The problems facing our older population are complex, and it is unlikely that any single field’s methods and approaches will deliver global solutions. With this in mind, the goal of the NIA’s Research Centers Collaborative Network (RCCN) is to bring together scientists from multiple disciplines, including those in the 6 NIA Centers programs, to foster interdisciplinary collaborations around issues important to the health and well-being of older adults.
Behaviors are among the most important factors that determine longevity and quality of life. The NIH Science of Behavior Change (SOBC) program highlights a crucial opportunity for synthesis across the spectrum of basic laboratory science through behavioral intervention development. The goal of SOBC is to identify the key cognitive, affective, neural, and social/environmental mechanisms that underlie successful change in health behaviors like diet and exercise. SOBC promotes the experimental medicine approach—first identifying, then measuring, and finally influencing hypothesized mechanisms of behavior change--to determine whether changing a hypothesized mechanism results in real-world behavior change. The SOBC experimental medicine approach is the field’s necessary next step towards a more rigorous and reproducible future, in which we understand why each intervention works-- or never will.
This goal of this webinar is to introduce the NIH SOBC program and the experimental medicine approach at its core. Dr. Edmondson will explain the SOBC rationale for changing the way the field conducts behavior change research, discuss ongoing studies in the SOBC Network and mechanisms of behavior change that have been identified to date, and offer tools and cross-disciplinary strategies for behavior change research with older adults.
Led by Donald Edmonson, PhD, MPH, Director of the Center for Behavioral Cardiovascular Health,Columbia University Medical Center, this webinar will explore:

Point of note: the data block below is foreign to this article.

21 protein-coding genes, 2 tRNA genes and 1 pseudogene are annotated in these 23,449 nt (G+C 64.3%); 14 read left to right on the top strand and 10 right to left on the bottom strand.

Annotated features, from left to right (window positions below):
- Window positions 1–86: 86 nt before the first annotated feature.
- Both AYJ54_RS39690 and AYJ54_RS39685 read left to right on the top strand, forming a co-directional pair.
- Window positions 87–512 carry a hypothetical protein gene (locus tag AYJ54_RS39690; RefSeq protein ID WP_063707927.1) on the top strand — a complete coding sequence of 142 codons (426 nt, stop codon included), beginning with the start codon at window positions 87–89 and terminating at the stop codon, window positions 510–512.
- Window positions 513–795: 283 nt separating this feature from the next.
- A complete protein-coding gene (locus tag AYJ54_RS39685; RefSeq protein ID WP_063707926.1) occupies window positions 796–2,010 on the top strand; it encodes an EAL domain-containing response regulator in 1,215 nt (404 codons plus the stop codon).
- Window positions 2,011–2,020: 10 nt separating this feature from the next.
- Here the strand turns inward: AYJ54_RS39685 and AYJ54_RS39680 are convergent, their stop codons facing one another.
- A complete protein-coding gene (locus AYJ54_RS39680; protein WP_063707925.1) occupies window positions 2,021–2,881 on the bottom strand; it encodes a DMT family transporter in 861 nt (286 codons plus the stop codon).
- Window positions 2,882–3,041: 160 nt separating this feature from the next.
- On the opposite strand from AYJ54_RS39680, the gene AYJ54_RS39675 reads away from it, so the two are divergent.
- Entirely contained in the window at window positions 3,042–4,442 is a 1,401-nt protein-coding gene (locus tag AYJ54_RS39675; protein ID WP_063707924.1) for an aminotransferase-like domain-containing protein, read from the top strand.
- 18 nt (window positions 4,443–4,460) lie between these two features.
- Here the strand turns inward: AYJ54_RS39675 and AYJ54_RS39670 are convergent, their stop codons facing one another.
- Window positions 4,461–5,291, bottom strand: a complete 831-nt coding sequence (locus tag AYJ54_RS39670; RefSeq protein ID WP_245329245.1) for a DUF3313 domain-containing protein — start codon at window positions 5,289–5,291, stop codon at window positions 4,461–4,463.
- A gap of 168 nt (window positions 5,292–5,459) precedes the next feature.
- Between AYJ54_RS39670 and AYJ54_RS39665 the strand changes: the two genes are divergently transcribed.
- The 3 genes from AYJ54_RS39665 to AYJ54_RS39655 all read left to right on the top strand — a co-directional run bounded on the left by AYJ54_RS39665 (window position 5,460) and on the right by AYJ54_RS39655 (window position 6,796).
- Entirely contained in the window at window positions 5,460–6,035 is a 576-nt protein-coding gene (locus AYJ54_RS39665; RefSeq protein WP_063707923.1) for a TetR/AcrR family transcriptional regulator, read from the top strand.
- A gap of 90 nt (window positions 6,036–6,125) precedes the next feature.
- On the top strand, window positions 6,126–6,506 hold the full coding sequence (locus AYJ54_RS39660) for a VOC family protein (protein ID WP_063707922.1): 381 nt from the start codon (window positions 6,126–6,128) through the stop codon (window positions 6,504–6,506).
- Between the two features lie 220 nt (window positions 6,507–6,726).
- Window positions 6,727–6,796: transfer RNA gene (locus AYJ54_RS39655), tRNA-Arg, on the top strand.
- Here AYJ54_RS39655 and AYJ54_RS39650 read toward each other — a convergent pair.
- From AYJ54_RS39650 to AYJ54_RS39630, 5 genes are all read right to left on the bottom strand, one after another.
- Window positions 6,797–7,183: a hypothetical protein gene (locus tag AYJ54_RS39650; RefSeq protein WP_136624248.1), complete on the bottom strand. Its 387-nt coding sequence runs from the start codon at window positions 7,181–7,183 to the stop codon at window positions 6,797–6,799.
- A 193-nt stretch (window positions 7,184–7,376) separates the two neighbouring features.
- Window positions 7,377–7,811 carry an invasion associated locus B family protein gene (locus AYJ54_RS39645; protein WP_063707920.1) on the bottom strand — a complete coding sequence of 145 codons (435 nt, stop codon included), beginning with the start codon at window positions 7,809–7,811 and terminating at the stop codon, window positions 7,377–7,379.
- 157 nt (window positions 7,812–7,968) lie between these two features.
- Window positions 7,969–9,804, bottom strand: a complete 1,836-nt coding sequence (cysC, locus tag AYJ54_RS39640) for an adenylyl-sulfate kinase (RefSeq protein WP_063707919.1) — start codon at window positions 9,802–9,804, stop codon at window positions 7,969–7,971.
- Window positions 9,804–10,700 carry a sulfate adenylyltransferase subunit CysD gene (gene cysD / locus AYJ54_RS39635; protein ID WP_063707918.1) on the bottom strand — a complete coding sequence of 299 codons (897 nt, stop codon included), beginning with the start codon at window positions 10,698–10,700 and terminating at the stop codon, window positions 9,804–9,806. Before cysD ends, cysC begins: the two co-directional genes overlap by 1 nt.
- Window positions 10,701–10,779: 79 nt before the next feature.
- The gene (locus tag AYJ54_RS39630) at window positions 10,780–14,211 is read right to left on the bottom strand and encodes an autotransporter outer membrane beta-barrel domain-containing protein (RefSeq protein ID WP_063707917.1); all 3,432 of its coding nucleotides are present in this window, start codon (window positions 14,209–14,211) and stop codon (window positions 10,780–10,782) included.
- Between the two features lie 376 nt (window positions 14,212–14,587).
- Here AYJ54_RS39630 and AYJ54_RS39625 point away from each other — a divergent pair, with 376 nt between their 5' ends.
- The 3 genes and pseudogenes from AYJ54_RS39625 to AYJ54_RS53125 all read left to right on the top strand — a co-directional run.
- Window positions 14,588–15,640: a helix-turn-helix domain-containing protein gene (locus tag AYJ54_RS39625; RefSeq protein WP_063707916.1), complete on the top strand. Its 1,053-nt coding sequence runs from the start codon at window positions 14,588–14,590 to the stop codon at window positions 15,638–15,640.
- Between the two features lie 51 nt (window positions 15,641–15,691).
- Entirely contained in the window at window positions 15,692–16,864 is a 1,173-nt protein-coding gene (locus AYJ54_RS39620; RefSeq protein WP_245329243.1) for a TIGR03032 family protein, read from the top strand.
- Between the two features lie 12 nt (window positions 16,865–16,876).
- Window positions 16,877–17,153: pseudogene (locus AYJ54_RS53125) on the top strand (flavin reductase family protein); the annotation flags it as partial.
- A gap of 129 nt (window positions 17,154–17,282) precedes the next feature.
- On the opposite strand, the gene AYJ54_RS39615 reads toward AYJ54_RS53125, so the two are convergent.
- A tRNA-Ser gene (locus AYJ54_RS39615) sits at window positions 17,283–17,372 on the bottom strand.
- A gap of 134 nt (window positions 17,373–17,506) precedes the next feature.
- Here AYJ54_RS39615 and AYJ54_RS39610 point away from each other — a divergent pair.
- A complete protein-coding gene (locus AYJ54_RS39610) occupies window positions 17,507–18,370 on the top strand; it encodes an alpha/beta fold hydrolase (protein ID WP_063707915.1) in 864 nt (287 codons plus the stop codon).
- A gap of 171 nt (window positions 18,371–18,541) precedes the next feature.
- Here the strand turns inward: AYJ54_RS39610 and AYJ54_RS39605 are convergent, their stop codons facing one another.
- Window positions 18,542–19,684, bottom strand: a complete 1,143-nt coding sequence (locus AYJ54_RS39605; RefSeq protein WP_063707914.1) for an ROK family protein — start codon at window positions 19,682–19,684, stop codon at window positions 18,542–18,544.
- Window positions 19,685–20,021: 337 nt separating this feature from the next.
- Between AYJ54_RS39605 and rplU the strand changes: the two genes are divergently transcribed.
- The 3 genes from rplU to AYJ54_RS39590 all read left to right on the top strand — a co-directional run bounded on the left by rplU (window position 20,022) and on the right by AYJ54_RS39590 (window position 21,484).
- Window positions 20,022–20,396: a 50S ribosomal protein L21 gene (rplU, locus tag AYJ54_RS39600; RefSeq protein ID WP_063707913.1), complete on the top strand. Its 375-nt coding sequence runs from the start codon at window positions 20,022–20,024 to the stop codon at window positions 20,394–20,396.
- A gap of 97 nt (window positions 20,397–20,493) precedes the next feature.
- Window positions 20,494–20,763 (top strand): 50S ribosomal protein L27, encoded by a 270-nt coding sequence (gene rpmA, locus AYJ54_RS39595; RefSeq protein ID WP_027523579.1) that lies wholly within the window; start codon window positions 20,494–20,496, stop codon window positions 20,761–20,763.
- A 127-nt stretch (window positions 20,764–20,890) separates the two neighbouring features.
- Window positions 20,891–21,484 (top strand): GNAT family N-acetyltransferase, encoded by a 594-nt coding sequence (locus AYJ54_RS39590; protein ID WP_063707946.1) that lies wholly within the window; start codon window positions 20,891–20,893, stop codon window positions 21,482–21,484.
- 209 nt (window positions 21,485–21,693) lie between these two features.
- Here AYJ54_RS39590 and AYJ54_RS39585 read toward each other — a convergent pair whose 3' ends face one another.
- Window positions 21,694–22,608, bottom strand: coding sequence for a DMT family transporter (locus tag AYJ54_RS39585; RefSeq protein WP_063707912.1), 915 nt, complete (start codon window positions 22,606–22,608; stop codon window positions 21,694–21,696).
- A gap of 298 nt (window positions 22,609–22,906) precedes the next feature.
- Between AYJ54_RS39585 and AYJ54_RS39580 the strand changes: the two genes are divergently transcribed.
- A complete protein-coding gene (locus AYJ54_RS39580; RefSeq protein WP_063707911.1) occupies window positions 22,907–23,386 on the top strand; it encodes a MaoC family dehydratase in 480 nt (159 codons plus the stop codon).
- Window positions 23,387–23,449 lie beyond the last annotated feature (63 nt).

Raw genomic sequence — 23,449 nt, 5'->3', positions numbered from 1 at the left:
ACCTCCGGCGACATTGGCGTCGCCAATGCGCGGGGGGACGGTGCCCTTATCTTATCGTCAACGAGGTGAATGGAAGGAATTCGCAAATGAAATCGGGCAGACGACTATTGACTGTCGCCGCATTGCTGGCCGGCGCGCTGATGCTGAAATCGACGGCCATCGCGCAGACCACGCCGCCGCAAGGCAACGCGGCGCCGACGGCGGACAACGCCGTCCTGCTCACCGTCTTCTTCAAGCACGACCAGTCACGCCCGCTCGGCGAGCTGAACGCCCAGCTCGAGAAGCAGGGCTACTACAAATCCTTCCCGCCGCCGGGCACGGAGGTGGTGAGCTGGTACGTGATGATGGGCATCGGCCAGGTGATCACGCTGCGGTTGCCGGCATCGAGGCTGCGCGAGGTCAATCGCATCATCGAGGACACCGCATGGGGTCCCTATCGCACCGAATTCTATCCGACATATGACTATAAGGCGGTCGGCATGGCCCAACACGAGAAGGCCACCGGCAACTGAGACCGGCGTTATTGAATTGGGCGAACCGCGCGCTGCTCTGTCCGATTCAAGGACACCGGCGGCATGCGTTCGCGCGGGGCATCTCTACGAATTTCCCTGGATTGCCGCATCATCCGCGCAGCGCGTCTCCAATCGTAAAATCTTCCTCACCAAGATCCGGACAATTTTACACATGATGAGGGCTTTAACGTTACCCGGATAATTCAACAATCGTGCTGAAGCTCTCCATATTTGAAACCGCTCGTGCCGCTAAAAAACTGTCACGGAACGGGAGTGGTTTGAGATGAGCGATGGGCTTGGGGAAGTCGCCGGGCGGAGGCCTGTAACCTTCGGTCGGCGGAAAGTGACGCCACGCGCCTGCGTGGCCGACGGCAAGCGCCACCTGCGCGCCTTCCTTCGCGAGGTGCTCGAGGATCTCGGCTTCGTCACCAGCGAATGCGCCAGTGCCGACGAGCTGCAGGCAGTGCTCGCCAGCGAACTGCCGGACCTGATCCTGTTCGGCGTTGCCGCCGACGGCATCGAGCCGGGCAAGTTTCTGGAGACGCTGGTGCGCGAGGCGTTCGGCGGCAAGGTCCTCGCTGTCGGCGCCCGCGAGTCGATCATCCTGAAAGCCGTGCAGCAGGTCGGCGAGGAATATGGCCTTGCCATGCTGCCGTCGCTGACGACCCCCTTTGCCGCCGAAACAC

- What are the mechanisms that drive behavior change in studies of aging, and how can we measure these mechanisms of behavior change in research projects across disciplines?
- How can behavioral interventions be more deeply informed by theoretical models, are new theories needed, and does every initiative need to be informed by a theory?
- How can we create intervention designs that are practical, feasible, measurable, and affordable while yielding useful data?
- What unique challenges lie in understanding and applying the science of behavior change approach to research or interventions to influence the health and well-being of older adults?
The webinar may be of special interest to researchers who are currently developing and testing interventions to engage older populations, as well as investigators interested in identifying mechanisms of behavior change in their own research or contributing their findings to the SOBC Measures Repository.
Q&A, moderated by Jay Magaziner, PhD, MSHyg, will follow the presentation.
About the Presenters
Director of the Center for Behavioral Cardiovascular Health, Columbia University Medical Center
Dr. Edmondson is a tenured Associate Professor of Medicine and Psychiatry at Columbia University Irving Medical Center, and Director of the Center for Behavioral Cardiovascular Health at CUMC. He leads the Columbia Science of Behavior Change (SOBC) Resource and Coordinating Center, which provides strategic leadership and coordination to the SOBC network, and promotes SOBC activities to external scientists and the public. SOBC scientists work to identify novel mechanisms of behavior change, validate measures of those mechanisms, and develop interventions to influence them, using an open, rigorous, and systematic experimental medicine approach.
Director, Center for Research on Aging, University of Maryland; Professor and Chair, Department of Epidemiology and Public Health, University of Maryland School of Medicine; Baltimore, MD
Dr. Magaziner is an internationally recognized expert in the epidemiology of aging, with specialization in recovery from hip fracture and other acute, disabling conditions. He has been conducting interdisciplinary research in aging for more than 35 years.